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Newsletter: March 2013

Making Responsibility Fun

Cleaning KidsDid you know that in Japan, most schools don’t employ janitors? It’s true! Rather than have someone clean up after them, students and teachers take 15 minutes to scrub the school themselves each day. The practice is called “souji,” and educators say it helps kids learn about responsibility.By thinking of responsibility as “helping each other,” chores feel less like drudgery and more like teamwork. And when it comes to dinner, kids who help plan and cook their meals feel more invested in them. They’re more likely to eat what’s on their plates, and less likely to take future dinners for granted.Below, we offer tips on making responsibility fun, along with games, recipes that children can make themselves, and of course, great conversation starters.


Encouraging Responsibility in Kids

  1. Set Age Appropriate Tasks: To avoid kids getting overwhelmed or discouraged, it’s important for them to feel like they’re actually helping. Have younger children empty the dishwasher or set the table. Older kids can plan and cook one meal a week (more on that below!).
  2. Establish Habits: Creating a routine helps kids weave chores into their daily lives, which means less of a battle each time something needs to be done. If kids know that they’re expected to dry the dishes or water the plants, responsibility becomes a given.
  3. Use a Chore Wheel: Chore wheels are a great way to establish routine without creating boredom. Spin the wheel to assign different chores to family members. For ideas on making one, check out our chore wheel activity below.
  4. Make it About Helping Others: Putting the emphasis on helping others can make chores more exciting. For example, during a recent snowstorm, our team member Lynn suggested that her boys sneak into the yard of their older neighbors and shovel their walk for them. The boys had a blast and the neighbors were thrilled.


Food: Kid-Friendly Recipes

Lynn also gives her boys the responsibility of planning one meal per week. She says this takes some of the load off herself and her husband, and leads to the family trying new foods. Read more about Lynn’s approach to dinner in her Family Blog post.

Chopchopmag LogoTo encourage responsibility in the kitchen, have your kids browse through simple recipes and try their hands at making a meal. Below, we’ve selected a few possibilities from ChopChop magazine, a publication devoted to nutritious, inexpensive meals. Have your kids mix and match to create their own menu!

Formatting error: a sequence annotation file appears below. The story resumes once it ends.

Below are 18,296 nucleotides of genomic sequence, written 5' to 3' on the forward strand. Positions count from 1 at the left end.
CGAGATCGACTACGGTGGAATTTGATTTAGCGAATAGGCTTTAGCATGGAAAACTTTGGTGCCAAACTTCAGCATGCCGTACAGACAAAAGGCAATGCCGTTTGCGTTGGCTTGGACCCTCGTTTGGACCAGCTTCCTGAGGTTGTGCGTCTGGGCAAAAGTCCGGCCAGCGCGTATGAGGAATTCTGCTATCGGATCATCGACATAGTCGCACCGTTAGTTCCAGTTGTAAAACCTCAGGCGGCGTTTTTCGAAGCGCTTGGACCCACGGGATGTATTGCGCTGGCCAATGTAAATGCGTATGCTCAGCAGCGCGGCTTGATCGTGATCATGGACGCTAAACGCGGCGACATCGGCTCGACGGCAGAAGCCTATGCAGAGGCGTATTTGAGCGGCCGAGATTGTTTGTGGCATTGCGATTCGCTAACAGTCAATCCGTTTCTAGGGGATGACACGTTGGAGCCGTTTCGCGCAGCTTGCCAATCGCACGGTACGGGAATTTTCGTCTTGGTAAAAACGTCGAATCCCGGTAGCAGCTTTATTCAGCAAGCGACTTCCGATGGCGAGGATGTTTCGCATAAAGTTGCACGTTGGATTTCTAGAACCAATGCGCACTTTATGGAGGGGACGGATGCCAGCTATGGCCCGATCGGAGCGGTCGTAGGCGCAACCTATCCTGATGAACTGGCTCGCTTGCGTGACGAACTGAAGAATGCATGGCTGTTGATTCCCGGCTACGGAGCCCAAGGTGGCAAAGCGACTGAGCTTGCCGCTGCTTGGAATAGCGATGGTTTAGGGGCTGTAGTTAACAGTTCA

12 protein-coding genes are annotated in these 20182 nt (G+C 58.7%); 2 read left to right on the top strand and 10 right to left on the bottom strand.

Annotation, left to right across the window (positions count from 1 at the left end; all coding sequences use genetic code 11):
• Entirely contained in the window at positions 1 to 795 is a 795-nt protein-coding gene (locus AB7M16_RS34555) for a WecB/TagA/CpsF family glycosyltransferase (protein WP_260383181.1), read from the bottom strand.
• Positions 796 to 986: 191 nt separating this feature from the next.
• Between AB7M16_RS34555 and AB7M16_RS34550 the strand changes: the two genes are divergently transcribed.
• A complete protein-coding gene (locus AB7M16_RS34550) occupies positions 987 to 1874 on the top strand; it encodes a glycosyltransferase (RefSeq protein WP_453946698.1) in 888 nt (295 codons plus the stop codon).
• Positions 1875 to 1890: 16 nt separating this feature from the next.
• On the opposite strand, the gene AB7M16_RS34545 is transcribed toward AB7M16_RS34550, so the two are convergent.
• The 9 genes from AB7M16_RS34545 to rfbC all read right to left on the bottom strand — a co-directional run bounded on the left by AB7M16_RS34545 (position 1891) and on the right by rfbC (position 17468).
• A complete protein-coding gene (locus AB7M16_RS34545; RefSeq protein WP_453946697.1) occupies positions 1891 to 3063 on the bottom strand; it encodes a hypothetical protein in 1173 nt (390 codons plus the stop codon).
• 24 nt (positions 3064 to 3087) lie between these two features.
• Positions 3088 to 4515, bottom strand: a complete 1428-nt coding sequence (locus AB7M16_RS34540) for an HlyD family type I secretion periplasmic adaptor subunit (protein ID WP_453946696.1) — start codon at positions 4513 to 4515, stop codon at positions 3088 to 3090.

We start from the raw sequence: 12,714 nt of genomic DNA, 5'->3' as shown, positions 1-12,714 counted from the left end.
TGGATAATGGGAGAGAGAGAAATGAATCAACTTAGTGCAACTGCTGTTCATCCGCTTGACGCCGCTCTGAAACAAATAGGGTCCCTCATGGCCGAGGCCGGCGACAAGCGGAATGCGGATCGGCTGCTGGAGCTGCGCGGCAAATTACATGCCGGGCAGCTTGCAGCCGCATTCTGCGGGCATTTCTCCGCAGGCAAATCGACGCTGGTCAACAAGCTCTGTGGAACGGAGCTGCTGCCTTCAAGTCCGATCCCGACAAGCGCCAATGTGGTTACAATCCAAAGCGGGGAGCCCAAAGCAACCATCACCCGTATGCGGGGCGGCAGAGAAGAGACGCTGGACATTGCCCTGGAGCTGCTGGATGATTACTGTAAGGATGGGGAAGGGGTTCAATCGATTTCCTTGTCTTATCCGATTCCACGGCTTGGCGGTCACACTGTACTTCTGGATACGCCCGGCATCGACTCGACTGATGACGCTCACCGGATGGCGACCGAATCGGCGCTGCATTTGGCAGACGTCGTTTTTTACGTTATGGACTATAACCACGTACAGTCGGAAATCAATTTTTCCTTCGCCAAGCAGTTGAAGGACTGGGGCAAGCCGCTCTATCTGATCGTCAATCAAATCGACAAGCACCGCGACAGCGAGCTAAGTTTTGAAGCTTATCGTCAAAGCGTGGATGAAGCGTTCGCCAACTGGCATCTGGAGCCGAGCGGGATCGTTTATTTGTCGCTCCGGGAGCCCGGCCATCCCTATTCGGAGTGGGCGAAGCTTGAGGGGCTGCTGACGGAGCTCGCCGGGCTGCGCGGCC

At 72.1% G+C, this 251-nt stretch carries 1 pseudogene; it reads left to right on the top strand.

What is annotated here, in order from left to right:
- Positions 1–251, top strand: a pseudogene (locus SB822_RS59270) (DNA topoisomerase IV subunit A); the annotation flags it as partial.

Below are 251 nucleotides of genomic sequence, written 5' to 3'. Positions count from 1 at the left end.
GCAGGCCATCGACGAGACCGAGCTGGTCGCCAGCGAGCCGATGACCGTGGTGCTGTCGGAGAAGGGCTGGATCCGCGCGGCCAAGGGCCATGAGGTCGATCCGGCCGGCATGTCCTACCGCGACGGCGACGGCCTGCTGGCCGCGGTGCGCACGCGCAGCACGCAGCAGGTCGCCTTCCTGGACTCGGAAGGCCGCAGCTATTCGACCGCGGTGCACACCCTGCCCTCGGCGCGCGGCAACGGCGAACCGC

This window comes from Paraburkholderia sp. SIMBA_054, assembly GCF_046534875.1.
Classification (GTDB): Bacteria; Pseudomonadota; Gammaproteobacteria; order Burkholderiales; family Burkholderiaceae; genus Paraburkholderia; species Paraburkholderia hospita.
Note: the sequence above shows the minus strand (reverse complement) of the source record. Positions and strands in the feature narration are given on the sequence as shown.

Crunchy Chicken Thighs Beauty 4




Fun: Games & Activities

Who said responsibility has to be tedious? Use these games to make responsibility fun.

How Many Hands?

Choose a food on your plate and count how many steps were involved in getting it to your table. For example, “rewinding” your glass of milk’s journey might look like this: table, kitchen, grocery store, truck, distribution site, really big truck, farm, cow. If someone gets stuck, go around and see if anyone can think of more steps. How far back you can go?

Chore Chart Craft Party

Chore ChartBefore or after dinner, gather up some construction paper, markers and tape, and make a chore chart with your family. Check out this excellent chore chart Pinterest board for creative ideas on how to make one.


Conversation: Table Questions

Here are a few fun conversation starters to get your family talking about responsibility.

2-7 Years Old:

  • What is one thing you did today that helped other people?
  • What are three things you have to do every day, whether you like it or not?
  • What is one thing you enjoy being responsible for?

8-13 Years Old:

  • What are some things you count on other people to do for you? What would happen if they stopped doing it?
  • When people grow up, they are almost always responsible for something. What do you want to be responsible for when you grow up?
  • In the Spiderman series, Uncle Ben says, “With great power comes great responsibility.” What power do you have? What great responsibility comes with it?

14-100 Years Old:

  • Can you think of a time when you were responsible for doing something and didn’t do it? What happened? How did the other person feel and how did you feel?
  • In the movie Jurassic Park, scientists decide to bring back dinosaurs, but aren’t able to control them. What is the film saying about society’s responsibility when it comes to scientific discoveries? Do you agree?
  • Former First Lady and human rights advocate Eleanor Roosevelt once said, “In the long run, we shape our lives, and we shape ourselves…The choices we make are ultimately our own responsibility.” What three choices have you made in the last year that have shaped who you are and who you will be?


But Wait, There’s More!

For even more recipes, activity tips and conversation ideas, visit The Family Dinner Project. You can read our Family Blog for ideas and inspiration, get advice and tips from family therapist Dr. Anne Fishel, and find new ways to have dinnertime fun with your family.

Happy food, fun and conversation!